Br.JinnZaman blog is one of the most interesting on the internet and well worth the read for anyone. He combines meticulous research, interesting topics with insightful commentary. This piece is a good break down on the similarites and differences that plague the two largest trends in the sub-continent and immigrant communities that bring their baggage from home to America.

Firstly, it should be known what the differences are not about: it is not about fundamental differences in theology (such as between Sunnis and Shias) or law (such as between Muqallids and Ghair Muqallids). Deobandis and Barelwis share the same intellectual heritage in so far as they both (a) are Maturidi, (b) Hanafi, (c) accept the Qadiri, Chisti, Suhawardi, and Naqshbandi Sufi tariqas, and (d) have immense respect and deference to the elders of Indian Islam such as Shaykh Ahmad Sirhindi and Shah Waliullah.

Secondly, the differences are over issues that have been debates by Muslim scholars throughout time and geography. While the disputes themselves are over particular issues, they reflect a wider disagreement over methodological reasoning. Thus, one sees similar tensions as far as Western Africa between Shaykh Uthman Dan Fodio and other Muslim Scholars, Imam al-Sanusi in Northern Africa, Shaykh Ahmad ibn Idris, the Al-Azhar scholars, the Madinan scholars, and as far off as in Indonesia. This difference of interpretation is not merely a “Salafi v. Sufi” beef, as the Salafi dawah has a separate intellectual lineage. These differences have existed before and independently of the manhaj of Shaykh Ibn Taymiyyah and Shaykh Muhammad Ibn AbdulWahhab. In fact, it would be more apt to describe the intellectual evolution of Shaykh Muhammad as a by-product of this larger schism with Ahl us Sunnah wa’al Jam’ah rather than a cause of this schism. This schism has to do with the revival of the science of hadeeth which has spawned an increased urge to engage in independent juristic reasoning (ijtehad) as opposed to taqleed (stare decisis) on previous questions. From a historical perspective, neither the Deobandis nor the Barelwis represent a “new” methodology but different approaches to this legal tension. This tension is the real source of the differences between Deobandis and Barelwis and goes back to the era of the Salafus Saleh in the form of the conflict between two groups categorized as “Ahl ul Rai” and “Ahl ul Hadeeth” which, in reality, were the same groups that stressed reason and revelation on different issues. Thus, portraying Deobandis as “Wahhabis” and Barelwis as “Sufis” would be historically inaccurate and nonsensical.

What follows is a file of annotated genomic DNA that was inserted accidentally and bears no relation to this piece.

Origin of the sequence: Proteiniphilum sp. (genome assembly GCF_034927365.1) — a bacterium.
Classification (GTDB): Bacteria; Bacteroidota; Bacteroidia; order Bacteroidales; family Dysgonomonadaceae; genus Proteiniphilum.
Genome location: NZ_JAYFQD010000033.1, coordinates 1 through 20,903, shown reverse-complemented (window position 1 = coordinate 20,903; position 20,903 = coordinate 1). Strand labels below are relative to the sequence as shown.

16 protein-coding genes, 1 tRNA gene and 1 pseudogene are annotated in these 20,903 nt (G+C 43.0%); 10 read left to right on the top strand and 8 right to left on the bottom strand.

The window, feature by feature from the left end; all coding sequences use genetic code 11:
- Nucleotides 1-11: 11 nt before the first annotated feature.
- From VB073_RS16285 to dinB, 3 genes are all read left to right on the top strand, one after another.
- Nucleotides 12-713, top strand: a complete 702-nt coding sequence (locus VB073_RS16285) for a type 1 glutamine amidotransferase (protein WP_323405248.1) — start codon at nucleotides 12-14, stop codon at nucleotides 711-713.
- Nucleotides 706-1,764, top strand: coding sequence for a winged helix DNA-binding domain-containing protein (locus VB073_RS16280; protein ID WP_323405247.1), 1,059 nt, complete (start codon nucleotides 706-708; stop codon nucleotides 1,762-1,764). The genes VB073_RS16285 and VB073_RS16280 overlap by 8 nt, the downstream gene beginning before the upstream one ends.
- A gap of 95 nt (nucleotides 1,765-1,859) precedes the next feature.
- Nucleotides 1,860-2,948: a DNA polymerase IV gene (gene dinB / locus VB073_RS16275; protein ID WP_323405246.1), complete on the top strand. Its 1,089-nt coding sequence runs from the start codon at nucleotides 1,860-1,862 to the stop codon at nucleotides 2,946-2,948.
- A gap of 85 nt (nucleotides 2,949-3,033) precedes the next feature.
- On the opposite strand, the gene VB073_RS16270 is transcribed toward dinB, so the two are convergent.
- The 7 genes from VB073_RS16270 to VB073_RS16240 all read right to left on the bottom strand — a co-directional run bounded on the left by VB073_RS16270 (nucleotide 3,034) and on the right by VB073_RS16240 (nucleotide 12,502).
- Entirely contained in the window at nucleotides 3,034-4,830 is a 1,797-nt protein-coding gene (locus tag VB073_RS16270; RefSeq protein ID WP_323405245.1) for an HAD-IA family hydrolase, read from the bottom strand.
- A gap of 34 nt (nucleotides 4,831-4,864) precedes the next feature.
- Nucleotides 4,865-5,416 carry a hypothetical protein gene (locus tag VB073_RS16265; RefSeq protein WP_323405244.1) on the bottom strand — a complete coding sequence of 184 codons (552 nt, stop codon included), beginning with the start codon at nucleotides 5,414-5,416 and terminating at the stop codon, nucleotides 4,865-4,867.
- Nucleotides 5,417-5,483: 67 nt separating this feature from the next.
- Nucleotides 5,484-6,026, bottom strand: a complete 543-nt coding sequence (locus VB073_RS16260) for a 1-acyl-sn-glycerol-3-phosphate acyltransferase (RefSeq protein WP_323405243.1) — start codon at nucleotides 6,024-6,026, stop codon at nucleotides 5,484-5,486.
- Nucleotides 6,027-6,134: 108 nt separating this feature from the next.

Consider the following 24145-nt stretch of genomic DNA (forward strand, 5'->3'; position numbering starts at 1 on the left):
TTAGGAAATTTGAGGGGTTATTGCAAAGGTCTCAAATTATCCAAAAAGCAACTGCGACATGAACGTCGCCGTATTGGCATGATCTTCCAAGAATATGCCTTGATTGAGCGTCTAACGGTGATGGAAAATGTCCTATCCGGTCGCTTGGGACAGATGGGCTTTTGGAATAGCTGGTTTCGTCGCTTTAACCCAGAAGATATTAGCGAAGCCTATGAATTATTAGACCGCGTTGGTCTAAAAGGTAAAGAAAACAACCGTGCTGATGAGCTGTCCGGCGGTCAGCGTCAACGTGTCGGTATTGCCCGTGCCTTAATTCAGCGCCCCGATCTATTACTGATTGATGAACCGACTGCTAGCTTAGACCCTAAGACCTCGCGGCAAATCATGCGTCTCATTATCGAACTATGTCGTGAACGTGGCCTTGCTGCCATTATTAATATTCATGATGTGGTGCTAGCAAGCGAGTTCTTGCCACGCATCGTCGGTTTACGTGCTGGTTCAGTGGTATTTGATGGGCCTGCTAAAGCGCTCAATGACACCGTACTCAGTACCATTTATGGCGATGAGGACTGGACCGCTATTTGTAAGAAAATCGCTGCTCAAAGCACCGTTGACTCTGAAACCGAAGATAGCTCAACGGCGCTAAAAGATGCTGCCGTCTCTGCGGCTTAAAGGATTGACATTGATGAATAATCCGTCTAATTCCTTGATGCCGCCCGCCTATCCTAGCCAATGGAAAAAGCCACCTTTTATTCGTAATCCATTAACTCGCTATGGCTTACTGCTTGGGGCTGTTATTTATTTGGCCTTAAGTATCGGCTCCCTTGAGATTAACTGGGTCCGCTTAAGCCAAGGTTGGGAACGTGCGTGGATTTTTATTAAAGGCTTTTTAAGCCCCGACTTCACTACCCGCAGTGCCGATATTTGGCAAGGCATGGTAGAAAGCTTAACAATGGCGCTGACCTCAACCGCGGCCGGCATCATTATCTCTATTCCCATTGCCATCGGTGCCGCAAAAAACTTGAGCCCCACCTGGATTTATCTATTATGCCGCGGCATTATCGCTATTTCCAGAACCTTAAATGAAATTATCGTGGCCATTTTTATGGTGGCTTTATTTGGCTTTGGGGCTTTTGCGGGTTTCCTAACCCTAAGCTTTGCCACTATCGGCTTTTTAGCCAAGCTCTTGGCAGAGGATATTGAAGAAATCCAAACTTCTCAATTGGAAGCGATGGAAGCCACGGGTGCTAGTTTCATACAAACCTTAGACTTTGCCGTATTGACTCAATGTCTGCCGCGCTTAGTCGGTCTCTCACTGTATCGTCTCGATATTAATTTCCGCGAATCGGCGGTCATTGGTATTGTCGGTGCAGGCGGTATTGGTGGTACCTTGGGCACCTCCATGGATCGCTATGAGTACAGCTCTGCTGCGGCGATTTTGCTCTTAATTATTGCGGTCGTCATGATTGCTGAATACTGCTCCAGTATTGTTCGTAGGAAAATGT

The central difference is over what constitutes Sunnah and what constitutes Bid’a.

In terms of the actual differences, I think the best list of the differences has been compiled by the Deobandi Scholar Maulana Ludhianvi in his work “Differences in the Ummat”:

(1) Was the Prophet (sallahu alayhi wa sallam) Noor (celestial light) or a human being?(2) Was the Prophet (sallahu alayhi wa sallam) knower of the unseen or not?(3) Is the Prophet (sallahu alayhi wa sallam) all-seeing or not?

(4) Has the Prophet (sallahu alayhi wa sallam) complete choice and control or not?

(5) The permissibility of saying “Ya Rasulullah” beyond poetic license (i.e. thinking that the Prophet (sallahu alayhi wa sallam) hears and responds to invocations) and making Tawassul through other than the Prophet (sallahu alayhi wa sallam), the Anbiyah (alaihi mus salam), and the Sahabah (radhi allahu anhum)

(6) Practices at graves

(7) Celebrating the Mawlid(8) Making congregational du’aMany of the differences of opinion on these issues are not limited between Deobandis and Barelwis. Shaykh Uthman Dan Fodio wrote a rather detailed book entitled “The Revival of the Prophetic Sunnah and the Destruction of Satanic Innovation.” In it, he discusses points 6 and 8 and rejects many of the practices that Barelwis engage in at graves and also rejects the practice of congregational du’a on a regular basis. Another Maliki scholar, Qadhi Iyadh, wrote about the differences of opinion concerning the tafseer of verses of the Qur’an referring to the first point of the Prophet (sallahu alayhi wa sallam) as light. Qadhi Iyadh, who lived in Spain in the medieval area, stated that believing the Prophet (sallahu alayhi wa sallam) was made of light was a minority opinion. If this was a minority opinion according to a scholar from Andalus whose work is considered extremely authoritative even in our time, then how can we say that the issue itself is only one that came up recently? Concerning questions 2 and 3, Shaykh Ahmad Sirhindi held the view that Prophets did not necessarily have knowledge of all past and future events. If a great Indian scholar that preceded both Deobandis and Barelwis held this view, this shows that the issue itself is part of a larger discourse that transcends our times. If scholars from Spain, Western Africa, Northern Africa, the Hejaz, the Levant, India, and even as far off as Indonesia have differed over these issues, it illustrates that these issues are not necessarily limited to just Deobandis and Barelwis.

One cannot bring about unity between two groups without first understanding what each group believes in. This is a necessary step before any reconciliation is possible. If both groups understand that their opinions are valid points of ikhtilaaf, then perhaps the reactionary takfeer will stop as well.

May Allah (SWT) (subhana wa ta’ala) raise up a leader from amongst us who will unite our Ummah. Ameen.

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